I hope that this update is not too overwhelming or disappointing to all of our PCT for Pets followers. I am still hopeful that Banner and I will someday be able to hike the remainder of the PCT, but for now my mental health is a much bigger priority. I am currently preparing to distribute the donations we have received from all of you, but a cursory inspection indicates that Banner and I covered about 1/3 of the distance we had planned to cover, and we raised about 1/3 of the donations that we had hoped to receive. So, all in all, I still look at this adventure as a great achievement for me personally, and certainly a huge achievement for Banner. I will be in touch with you all at least one more time to let you know how much money I will be sending to the ASPCA and to each of our Sponsoring Shelters.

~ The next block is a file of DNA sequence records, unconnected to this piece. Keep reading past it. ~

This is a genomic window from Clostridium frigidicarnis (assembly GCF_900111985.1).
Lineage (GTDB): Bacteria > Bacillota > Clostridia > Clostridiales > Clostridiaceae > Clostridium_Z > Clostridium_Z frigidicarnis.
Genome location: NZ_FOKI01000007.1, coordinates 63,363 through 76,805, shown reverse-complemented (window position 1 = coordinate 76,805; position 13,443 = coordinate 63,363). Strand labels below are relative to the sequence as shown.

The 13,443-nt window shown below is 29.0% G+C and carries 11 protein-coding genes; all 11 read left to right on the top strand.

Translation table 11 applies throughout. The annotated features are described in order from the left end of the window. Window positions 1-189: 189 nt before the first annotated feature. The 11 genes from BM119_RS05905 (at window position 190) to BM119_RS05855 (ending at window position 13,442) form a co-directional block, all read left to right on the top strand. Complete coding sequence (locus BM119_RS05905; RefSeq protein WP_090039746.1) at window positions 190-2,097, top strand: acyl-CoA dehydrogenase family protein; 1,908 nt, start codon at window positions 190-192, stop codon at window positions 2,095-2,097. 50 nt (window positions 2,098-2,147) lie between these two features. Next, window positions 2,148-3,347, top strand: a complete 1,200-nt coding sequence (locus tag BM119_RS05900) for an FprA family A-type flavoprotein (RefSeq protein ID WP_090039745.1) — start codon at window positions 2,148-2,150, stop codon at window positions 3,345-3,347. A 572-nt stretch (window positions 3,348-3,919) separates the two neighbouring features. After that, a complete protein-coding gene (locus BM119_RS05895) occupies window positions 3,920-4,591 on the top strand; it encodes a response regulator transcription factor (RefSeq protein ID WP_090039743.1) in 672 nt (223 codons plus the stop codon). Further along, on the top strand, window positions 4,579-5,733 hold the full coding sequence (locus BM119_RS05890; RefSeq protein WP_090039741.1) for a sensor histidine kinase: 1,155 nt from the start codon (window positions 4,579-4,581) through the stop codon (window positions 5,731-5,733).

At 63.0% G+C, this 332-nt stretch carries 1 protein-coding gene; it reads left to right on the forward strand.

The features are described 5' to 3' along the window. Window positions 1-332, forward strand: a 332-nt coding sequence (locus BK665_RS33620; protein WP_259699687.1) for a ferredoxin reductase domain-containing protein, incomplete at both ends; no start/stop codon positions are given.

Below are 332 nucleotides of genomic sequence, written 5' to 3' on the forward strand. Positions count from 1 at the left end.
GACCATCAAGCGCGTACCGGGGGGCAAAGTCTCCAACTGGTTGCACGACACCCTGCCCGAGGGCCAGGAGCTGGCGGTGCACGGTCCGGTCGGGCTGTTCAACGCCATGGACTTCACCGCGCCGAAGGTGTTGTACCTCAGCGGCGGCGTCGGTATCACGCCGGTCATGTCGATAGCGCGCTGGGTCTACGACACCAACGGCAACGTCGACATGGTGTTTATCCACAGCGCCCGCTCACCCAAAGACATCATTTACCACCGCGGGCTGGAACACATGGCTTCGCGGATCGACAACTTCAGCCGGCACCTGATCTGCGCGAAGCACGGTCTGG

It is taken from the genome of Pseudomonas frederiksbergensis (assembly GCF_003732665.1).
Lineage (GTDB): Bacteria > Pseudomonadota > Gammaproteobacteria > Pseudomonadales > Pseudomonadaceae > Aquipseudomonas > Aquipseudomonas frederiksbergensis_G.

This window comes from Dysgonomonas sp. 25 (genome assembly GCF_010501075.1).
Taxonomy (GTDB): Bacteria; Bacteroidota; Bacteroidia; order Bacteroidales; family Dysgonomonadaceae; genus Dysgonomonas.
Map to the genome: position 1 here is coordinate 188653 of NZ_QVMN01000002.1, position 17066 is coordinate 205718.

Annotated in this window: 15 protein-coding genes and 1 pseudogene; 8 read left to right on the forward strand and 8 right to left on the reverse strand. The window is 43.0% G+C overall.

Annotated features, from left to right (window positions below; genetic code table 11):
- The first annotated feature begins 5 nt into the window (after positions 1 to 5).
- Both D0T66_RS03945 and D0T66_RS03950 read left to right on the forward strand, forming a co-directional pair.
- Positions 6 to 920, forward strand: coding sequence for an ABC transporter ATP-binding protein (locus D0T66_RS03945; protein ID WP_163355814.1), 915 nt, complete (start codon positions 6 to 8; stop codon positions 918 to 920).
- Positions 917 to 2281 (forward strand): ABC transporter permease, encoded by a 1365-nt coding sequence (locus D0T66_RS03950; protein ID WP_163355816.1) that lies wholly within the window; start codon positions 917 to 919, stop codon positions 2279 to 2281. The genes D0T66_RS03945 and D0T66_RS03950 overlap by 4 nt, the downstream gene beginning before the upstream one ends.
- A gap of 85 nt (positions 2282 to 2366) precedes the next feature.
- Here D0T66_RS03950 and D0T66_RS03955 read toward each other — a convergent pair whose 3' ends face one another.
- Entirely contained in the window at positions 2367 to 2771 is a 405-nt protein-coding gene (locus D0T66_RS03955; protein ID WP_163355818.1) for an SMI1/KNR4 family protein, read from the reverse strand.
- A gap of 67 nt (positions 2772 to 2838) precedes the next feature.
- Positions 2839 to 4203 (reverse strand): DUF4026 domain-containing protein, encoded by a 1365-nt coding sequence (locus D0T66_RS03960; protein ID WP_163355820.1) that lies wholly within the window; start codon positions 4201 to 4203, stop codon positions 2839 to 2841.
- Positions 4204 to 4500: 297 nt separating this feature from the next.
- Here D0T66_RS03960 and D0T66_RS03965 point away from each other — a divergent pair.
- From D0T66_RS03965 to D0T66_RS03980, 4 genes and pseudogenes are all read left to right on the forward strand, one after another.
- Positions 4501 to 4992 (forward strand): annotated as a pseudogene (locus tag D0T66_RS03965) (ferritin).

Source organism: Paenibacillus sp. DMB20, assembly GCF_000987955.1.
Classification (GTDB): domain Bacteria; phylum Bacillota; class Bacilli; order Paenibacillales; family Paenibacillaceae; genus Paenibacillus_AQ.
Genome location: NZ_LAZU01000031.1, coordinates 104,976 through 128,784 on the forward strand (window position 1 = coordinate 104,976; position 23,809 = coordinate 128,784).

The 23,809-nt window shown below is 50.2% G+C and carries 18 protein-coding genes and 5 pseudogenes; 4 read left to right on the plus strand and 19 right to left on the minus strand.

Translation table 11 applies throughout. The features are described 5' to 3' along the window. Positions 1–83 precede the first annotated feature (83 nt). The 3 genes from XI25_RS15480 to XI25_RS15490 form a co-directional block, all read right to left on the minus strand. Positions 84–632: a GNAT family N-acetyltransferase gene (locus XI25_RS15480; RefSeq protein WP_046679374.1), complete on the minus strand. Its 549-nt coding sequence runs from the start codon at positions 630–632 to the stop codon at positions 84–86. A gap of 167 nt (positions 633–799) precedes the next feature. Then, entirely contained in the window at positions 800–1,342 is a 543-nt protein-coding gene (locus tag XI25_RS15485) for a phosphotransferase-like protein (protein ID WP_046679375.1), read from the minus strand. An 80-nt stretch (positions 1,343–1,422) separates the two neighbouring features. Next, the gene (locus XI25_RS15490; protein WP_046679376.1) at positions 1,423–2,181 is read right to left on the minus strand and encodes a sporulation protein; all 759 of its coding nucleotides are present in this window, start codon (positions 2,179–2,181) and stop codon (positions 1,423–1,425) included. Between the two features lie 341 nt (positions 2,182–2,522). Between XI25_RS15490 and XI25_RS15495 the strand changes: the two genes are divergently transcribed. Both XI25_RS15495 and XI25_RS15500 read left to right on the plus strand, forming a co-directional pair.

One last note. I decided when I began this endeavor that I would not pressure people to donate money to our cause. I simply wanted to set up a compelling web site and let people decide for themselves whether or not to donate. However, I am also a person who often makes a decision to donate to one cause or another but then simply never gets around to it because of other things going on in my life. So, I just want to say that if you have thought about making a donation to PCT for Pets and simply never got around to it, there is still time and any amount your are willing and able to send now would be greatly appreciated (even if it's just five or ten dollars). Here's the link to Make a Donation. Thank you!